Eight of the eleven countries that experienced chronic high inflation between 1960 and 1990 were in Latin America (Easterly, et al. (1995)). The inflation experience of these economies is well documented and has been analyzed extensively; see, for instance, Bruno, et al. (1991), Bruno (1993), Calvo and Vegh (1994), Dornbusch, et al.(1990), Dornbusch and Edwards (1991, 1995), Heymann and Leijonhufvud (1995) and Vegh (1992).
Some of the most representative studies of this literature are probably those of Ortiz (1983), Canto (1985), Ramirez-Rojas (1985), Bepkerman (1987), Canto and Nickelsburg (1987), Fasano-Filho (1987), Marquez (1987), Melvin (1988), Agenor and Khan (1992), Clements and Schwartz (1992), Rojas-Suarez (1992) and Savastano (1992). For a complete list of references, see the recent surveys by Calvo and Vegh (1992), Claasen and de la Cruz (1993) and Giovannini and Turtelboom (1994).
In Debelle and Fischer (1994) Sg is set equal to zero. No conclusions are changed, however, some of the results below are more analytically tractable.
The central bank actually controls the money stock, which is assumed to map directly into the inflation rate as shown below.
For a more comprehensive and systematic discussion of the analytical issues raised by dollarization in developing countries see Calvo and Vegh (1992) and Giovannini. and Turtelboom (1994).
Restrictions on the holding of FCD were eased (eliminated) in Argentina in the fourth quarter of 1978 (at the start of the “Tablita” episode); in Bolivia in October 1973 (nine months after a 68 percent devaluation ended a 16-year fixed exchange rate peg); in Mexico in March 1977 (following the 37 percent devaluation of September 1976); in Peru in the first quarter of 1978 (following a 3-month float that led to a 60 percent depreciation of the sol); and in Uruguay in October 1974 (when a 70 percent devaluation marked the start of a comprehensive liberalization program). For detailed analyses of these episodes, see Corbo and de Melo (1987), Edwards (1989), Ortiz (1983), Ramos (1986) and Savastano (1992).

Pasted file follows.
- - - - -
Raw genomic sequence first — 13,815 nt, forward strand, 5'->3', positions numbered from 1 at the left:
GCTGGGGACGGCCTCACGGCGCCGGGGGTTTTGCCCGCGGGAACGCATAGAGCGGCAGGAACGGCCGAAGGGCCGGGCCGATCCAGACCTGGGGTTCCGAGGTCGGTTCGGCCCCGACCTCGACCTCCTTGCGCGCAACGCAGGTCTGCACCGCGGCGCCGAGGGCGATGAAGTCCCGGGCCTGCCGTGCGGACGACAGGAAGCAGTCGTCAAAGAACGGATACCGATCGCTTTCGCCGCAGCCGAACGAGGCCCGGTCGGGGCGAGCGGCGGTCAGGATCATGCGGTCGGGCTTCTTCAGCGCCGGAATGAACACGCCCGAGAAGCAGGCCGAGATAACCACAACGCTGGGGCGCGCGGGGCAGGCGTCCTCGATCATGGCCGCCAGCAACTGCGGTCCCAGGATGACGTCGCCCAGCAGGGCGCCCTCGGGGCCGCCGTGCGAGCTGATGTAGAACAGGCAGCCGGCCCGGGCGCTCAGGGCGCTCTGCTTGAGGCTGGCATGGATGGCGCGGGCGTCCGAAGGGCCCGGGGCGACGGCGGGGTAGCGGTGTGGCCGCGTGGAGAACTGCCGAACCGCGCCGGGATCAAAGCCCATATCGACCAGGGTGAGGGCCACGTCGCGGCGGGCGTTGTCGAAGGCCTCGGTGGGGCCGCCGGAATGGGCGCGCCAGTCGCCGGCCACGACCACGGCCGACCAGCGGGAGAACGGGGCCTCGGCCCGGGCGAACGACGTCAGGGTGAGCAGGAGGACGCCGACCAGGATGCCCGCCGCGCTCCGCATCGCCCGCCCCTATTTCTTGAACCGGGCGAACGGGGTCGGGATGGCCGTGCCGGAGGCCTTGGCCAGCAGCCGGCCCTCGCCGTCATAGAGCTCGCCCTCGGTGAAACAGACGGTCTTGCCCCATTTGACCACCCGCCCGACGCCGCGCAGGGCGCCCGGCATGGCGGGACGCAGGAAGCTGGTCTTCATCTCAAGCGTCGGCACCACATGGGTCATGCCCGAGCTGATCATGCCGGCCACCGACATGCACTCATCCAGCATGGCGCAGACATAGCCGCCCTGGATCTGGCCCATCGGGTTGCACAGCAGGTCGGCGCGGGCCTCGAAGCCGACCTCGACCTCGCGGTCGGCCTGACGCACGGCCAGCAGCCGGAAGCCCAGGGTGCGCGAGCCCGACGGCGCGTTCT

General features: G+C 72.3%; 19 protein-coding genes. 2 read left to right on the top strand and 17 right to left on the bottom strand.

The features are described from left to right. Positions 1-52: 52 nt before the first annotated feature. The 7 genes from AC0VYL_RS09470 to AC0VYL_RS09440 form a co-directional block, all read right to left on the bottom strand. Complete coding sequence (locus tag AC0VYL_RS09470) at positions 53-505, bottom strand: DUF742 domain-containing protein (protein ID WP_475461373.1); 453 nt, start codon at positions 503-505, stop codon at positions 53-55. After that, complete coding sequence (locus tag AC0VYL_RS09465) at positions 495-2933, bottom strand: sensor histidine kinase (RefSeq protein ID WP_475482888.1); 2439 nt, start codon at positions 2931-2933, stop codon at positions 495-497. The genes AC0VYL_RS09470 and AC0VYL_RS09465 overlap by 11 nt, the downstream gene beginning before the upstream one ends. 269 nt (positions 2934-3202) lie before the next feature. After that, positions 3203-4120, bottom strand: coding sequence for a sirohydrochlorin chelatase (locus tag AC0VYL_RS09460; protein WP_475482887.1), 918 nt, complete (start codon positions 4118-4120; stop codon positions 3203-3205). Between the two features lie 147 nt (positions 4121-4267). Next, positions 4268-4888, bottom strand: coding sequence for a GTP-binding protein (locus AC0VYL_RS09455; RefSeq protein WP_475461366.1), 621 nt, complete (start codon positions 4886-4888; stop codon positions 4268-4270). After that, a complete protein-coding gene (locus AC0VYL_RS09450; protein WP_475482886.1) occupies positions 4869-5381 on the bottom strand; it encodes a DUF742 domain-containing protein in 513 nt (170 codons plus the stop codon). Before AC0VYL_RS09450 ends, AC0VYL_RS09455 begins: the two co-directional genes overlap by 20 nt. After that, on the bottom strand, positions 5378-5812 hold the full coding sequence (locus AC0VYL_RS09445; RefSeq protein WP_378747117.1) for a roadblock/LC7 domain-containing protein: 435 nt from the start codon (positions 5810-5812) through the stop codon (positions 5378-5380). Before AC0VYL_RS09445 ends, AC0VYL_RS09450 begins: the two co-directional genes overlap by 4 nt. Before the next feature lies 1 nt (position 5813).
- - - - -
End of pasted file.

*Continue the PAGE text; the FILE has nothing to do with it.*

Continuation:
FCD were declared inconvertible in Bolivia and Mexico in 1982 (in November and August, respectively) and in Peru in July 1985. In all cases the measure was accompanied by the reimposition of foreign exchange and capital controls that limited severely the issuance of new FCD, and by a large devaluation followed by a short-lived fixed exchange rate. Generally, the outstanding stock of FCD was forcedly converted into domestic currency at an exchange rate much lower than that prevailing in the parallel market. FCD were reallowed in Bolivia In September 1986, in Mexico In December 1985, and in Peru in September 1988. In the last two countries, however, a wide range of exchange and capital controls remained In place until much later, and FCD only regained full convertibility when those controls were abolished–in December 1987 in Mexico, and in August 1990 in Peru.
Analytically, the exclusion of bonds and other nonmonetary assets ensures focusing the attention on the degree of substitutability between “monies”–loosely defined here as those aggregates that provide “liquidity services”. In practice, however, the distinction between, say, a time deposit in foreign currency and a short-term bond denominated in foreign currency may be quite tenuous, especially in a high inflation environment and/or in a context of high capital mobility. In fact, as will be noted in Section III, the difficulties for distinguishing empirically the substitutability between “monies” from a more general set of arbitrage conditions among financial assets of varying degrees of liquidity denominated in different currencies is a perennial source of confusion in the empirical literature on dollarization and CS.
Partly because of these reasons, Lessard and Williamson (1987) consider that the series on foreigners’ deposits by country of origin reported in the U.S. Treasury Bulletin provide only a lower bound estimate of capital flight from Latin America.